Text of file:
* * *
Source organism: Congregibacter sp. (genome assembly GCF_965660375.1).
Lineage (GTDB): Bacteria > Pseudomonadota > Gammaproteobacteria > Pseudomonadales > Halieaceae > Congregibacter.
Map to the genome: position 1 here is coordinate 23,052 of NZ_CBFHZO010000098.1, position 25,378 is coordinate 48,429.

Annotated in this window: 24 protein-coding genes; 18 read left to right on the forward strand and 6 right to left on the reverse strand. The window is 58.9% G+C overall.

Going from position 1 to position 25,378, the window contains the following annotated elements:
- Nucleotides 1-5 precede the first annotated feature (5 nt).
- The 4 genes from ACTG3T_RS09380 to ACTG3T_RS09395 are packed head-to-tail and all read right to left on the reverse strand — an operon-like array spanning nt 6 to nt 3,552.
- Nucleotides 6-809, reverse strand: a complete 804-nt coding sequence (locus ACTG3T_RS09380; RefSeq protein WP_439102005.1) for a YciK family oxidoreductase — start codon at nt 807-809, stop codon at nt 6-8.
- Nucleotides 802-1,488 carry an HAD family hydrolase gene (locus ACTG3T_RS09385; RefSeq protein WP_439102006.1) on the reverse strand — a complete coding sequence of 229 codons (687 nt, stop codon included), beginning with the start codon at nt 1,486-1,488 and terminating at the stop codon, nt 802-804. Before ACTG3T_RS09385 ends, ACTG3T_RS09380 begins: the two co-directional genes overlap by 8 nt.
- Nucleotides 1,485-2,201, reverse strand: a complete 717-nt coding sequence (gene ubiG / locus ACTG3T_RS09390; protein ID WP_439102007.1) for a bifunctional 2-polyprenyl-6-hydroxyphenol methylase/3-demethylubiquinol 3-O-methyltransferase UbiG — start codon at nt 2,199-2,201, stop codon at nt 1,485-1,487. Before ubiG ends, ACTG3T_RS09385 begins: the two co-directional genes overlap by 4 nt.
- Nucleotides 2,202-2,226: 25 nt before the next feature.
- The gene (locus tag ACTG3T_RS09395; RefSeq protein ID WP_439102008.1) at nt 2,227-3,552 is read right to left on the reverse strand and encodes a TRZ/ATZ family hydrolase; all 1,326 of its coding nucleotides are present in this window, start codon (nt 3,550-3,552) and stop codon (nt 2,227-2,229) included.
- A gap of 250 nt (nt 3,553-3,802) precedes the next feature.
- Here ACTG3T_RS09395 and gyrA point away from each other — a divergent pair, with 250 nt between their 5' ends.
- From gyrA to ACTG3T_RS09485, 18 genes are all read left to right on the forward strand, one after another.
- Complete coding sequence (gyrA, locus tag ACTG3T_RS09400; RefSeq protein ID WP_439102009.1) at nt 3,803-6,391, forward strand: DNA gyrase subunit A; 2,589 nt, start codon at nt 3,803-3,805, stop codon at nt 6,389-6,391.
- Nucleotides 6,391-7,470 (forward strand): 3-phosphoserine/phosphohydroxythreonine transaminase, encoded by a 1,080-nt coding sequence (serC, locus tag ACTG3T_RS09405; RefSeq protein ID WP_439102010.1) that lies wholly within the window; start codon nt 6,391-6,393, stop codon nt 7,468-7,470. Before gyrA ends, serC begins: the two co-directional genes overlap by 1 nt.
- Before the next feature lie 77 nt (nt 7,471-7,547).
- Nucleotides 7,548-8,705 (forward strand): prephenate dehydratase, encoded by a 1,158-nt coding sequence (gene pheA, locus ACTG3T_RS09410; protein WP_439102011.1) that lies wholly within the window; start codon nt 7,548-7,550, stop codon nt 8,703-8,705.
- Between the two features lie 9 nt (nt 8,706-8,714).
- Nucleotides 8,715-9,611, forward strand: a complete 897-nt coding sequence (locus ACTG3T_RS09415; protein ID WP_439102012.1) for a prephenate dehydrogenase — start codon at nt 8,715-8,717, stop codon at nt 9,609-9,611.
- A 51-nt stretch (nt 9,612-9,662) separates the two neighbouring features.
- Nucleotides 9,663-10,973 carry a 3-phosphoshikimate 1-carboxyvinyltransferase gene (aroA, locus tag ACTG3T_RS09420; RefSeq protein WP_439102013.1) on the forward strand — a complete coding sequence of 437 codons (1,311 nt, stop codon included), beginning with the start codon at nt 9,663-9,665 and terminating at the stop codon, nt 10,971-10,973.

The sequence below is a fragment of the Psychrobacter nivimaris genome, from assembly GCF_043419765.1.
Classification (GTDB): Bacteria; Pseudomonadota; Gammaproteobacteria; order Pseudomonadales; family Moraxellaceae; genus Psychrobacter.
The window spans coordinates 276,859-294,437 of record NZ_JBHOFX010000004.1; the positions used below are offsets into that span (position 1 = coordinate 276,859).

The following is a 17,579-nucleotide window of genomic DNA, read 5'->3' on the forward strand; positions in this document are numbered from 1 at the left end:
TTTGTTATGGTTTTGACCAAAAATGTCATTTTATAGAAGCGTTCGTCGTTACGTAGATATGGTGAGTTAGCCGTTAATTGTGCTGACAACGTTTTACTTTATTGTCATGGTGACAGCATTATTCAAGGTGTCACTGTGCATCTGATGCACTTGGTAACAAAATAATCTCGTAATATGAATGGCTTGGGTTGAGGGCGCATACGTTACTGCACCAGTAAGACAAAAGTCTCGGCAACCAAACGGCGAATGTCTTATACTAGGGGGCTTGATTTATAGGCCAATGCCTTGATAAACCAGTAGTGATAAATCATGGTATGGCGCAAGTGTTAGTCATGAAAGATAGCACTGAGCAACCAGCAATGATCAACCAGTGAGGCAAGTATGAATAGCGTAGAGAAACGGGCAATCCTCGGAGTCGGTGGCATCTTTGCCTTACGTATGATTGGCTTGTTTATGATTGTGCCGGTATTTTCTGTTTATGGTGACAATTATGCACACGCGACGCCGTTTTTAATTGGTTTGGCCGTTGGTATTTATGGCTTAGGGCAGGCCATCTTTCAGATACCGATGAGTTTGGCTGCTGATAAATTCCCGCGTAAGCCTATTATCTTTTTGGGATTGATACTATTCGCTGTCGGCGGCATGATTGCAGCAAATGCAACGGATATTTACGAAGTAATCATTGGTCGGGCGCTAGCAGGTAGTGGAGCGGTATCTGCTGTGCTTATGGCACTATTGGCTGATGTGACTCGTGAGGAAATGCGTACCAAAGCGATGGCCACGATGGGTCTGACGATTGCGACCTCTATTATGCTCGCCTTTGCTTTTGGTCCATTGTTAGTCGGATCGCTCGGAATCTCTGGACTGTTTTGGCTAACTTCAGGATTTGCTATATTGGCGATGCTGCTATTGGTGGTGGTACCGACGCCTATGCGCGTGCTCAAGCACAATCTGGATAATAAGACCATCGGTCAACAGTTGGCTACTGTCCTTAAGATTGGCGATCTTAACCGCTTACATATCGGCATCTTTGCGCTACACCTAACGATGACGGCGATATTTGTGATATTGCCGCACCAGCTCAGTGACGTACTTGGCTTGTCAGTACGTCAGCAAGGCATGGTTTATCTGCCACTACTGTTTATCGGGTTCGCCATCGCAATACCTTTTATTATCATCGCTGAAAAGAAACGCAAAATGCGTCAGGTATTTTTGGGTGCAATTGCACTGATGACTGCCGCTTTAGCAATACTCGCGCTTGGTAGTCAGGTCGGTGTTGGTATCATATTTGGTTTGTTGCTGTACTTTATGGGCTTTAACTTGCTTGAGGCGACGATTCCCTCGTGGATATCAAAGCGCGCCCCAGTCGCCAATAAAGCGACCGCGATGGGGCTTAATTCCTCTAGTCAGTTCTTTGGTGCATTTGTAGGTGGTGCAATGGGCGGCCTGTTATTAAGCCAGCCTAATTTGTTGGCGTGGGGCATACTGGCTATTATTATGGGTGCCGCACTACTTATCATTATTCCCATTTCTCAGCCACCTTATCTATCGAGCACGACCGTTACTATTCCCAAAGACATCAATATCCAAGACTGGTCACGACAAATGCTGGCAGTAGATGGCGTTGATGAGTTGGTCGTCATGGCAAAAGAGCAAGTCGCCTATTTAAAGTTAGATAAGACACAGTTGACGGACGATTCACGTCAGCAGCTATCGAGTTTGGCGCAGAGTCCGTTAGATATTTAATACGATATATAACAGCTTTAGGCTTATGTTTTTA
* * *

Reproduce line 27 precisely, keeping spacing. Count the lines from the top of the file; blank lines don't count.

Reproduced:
The following is a 17,579-nucleotide window of genomic DNA, read 5'->3' on the forward strand; positions in this document are numbered from 1 at the left end: